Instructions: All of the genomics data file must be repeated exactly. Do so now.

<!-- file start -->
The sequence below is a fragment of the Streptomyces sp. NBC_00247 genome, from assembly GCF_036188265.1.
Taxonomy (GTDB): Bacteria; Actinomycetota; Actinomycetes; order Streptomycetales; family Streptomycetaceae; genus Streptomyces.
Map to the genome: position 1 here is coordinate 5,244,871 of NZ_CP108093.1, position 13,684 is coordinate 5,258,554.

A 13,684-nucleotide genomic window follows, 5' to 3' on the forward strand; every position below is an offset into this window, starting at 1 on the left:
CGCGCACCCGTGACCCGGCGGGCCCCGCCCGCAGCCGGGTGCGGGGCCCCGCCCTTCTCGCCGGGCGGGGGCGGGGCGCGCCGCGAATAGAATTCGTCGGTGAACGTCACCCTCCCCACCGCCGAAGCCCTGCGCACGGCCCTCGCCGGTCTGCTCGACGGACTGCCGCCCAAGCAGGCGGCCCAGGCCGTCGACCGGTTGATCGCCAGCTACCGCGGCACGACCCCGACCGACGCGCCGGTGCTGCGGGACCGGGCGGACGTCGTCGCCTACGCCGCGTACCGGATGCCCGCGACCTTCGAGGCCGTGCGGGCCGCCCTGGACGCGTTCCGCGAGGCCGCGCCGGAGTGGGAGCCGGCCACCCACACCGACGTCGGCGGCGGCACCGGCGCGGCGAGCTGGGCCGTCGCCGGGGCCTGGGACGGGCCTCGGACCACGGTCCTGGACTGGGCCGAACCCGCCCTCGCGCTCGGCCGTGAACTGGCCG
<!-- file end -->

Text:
The sequence below is a fragment of the Streptomyces sp. NBC_00247 genome, from assembly GCF_036188265.1.
Taxonomy (GTDB): Bacteria; Actinomycetota; Actinomycetes; order Streptomycetales; family Streptomycetaceae; genus Streptomyces.
Map to the genome: position 1 here is coordinate 5,244,871 of NZ_CP108093.1, position 13,684 is coordinate 5,258,554.

A 13,684-nucleotide genomic window follows, 5' to 3' on the forward strand; every position below is an offset into this window, starting at 1 on the left:
CGCGCACCCGTGACCCGGCGGGCCCCGCCCGCAGCCGGGTGCGGGGCCCCGCCCTTCTCGCCGGGCGGGGGCGGGGCGCGCCGCGAATAGAATTCGTCGGTGAACGTCACCCTCCCCACCGCCGAAGCCCTGCGCACGGCCCTCGCCGGTCTGCTCGACGGACTGCCGCCCAAGCAGGCGGCCCAGGCCGTCGACCGGTTGATCGCCAGCTACCGCGGCACGACCCCGACCGACGCGCCGGTGCTGCGGGACCGGGCGGACGTCGTCGCCTACGCCGCGTACCGGATGCCCGCGACCTTCGAGGCCGTGCGGGCCGCCCTGGACGCGTTCCGCGAGGCCGCGCCGGAGTGGGAGCCGGCCACCCACACCGACGTCGGCGGCGGCACCGGCGCGGCGAGCTGGGCCGTCGCCGGGGCCTGGGACGGGCCTCGGACCACGGTCCTGGACTGGGCCGAACCCGCCCTCGCGCTCGGCCGTGAACTGGCCG